Uranium prices have plunged disastrously in recent years, falling more than 80 percent from $136 per pound in 2007 to around $25 today. And investors say prices are unlikely to get low enough to fire up demand anytime soon, according to The Wall Street Journal. The steady price decline has surprised executives even in the nuclear power industry, once regarded as a climate-friendly alternative and a key contributor to the world's energy supply by supply by 2020. (See also: Top 2 ETFs With Exposure to Uranium.)
Grim ETF, Stock Outlook
That outlook has had a dramatic impact on investments tied to uranium.
Global X Uranium ETF (URA), for example, is the only fund focused on global uranium companies according to ETF.com, and it has experienced the same price volatility as the metal itself. The fund reached its peak one year after inception in 2011 at $132.12, but is now down to $13.25 per share.
And Cameco Corp. (CCJ), one of URA’s top holdings, has seen its stock price drop from a high of $55.60 in 2007 to $8.73 in September, 2016. The same has happened to other uranium equities such as Uranium Energy Corp. (UEC) and UR-Energy Inc (URG).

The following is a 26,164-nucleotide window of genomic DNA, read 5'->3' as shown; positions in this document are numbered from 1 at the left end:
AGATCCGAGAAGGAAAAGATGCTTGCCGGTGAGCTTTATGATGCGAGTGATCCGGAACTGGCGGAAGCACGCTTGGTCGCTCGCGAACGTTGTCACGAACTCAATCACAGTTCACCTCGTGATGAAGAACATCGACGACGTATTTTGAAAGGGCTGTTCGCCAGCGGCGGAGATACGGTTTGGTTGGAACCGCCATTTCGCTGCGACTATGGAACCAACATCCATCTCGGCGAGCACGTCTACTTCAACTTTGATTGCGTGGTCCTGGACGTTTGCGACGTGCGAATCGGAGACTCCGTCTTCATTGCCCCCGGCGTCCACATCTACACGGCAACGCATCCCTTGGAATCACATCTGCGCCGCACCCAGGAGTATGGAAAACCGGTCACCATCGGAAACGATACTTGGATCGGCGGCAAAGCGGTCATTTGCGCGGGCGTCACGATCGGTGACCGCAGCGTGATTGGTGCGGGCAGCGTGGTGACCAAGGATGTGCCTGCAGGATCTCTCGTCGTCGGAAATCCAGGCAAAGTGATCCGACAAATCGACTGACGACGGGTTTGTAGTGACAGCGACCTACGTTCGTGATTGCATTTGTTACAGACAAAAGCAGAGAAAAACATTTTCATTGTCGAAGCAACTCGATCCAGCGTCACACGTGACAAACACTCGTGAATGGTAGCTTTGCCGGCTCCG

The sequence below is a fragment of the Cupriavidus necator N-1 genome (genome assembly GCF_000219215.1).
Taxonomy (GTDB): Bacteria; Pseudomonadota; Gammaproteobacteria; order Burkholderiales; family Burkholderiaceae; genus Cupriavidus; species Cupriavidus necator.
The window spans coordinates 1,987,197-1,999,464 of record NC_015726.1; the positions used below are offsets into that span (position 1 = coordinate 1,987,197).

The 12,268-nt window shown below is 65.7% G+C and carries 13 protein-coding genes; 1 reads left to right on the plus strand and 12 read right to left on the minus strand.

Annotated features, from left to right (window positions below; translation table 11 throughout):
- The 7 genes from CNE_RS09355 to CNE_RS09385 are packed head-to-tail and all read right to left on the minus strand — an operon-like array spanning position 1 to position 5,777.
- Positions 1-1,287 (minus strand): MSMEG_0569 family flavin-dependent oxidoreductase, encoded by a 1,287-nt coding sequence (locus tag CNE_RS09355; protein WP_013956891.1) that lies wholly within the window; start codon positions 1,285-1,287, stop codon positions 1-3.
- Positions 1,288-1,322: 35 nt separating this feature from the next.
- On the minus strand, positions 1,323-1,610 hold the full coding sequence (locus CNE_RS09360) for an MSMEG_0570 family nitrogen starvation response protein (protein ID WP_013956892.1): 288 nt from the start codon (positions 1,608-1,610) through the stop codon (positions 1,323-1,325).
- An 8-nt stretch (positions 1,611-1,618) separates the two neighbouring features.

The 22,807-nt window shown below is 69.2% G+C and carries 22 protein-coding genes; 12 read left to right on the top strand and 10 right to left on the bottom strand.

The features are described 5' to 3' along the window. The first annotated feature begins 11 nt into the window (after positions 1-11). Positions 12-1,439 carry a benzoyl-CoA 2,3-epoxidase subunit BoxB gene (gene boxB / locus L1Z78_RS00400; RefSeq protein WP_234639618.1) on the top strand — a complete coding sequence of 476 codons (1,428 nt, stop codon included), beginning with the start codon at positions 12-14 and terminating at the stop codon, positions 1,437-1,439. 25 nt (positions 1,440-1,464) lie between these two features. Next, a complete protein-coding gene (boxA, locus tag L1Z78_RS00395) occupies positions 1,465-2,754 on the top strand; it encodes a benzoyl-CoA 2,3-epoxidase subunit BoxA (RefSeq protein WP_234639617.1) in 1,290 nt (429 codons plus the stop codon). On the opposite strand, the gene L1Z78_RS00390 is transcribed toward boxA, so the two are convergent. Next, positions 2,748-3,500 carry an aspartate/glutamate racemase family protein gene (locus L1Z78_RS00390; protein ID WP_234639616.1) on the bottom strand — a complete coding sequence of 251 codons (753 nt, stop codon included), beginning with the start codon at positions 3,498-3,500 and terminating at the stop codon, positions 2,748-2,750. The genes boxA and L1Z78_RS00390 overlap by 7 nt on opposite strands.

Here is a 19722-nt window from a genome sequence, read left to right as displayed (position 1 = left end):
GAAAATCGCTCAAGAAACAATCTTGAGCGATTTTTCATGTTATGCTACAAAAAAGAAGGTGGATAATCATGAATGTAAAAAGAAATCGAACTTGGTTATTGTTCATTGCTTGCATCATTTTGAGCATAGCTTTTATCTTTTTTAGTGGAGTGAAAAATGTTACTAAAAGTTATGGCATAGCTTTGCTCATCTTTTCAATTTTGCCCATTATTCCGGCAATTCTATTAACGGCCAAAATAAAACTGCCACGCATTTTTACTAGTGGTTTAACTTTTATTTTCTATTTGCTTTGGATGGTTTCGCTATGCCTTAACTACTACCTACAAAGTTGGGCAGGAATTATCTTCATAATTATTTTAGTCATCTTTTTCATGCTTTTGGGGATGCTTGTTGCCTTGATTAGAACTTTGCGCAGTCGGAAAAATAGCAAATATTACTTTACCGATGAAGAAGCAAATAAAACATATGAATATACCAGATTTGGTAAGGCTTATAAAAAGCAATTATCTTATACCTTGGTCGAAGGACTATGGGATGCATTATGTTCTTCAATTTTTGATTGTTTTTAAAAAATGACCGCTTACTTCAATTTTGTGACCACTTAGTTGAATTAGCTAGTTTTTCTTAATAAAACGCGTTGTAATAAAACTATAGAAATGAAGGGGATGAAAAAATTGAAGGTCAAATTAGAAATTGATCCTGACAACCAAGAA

There are several reasons why the price is likely to stay low for triuranium octoxide – the form of uranium often sold to plants.
Nuclear Disaster Risk
One factor is Japan's Fukushima Daiichi disaster, when a tsunami damaged several nuclear reactors, resulting in a 30 square kilometer evacuation zone in the area in 2011. Parts of the area are still restricted to the public.
There also were unforeseen market consequences of a deal between Russia and the U.S. where the two countries would sweep almost 10% of of triuranium octoxide off the market. Prices were expected to rise, but many centrifuges instead added more capacity, further pushing down prices.
Despite the dire outlook in the West, China is boosting demand for nuclear energy as it expands electricity use across the nation. Though China is building a large percentage of all reactors now under construction, that won't be enough demand to fuel a recovery in uranium's prices.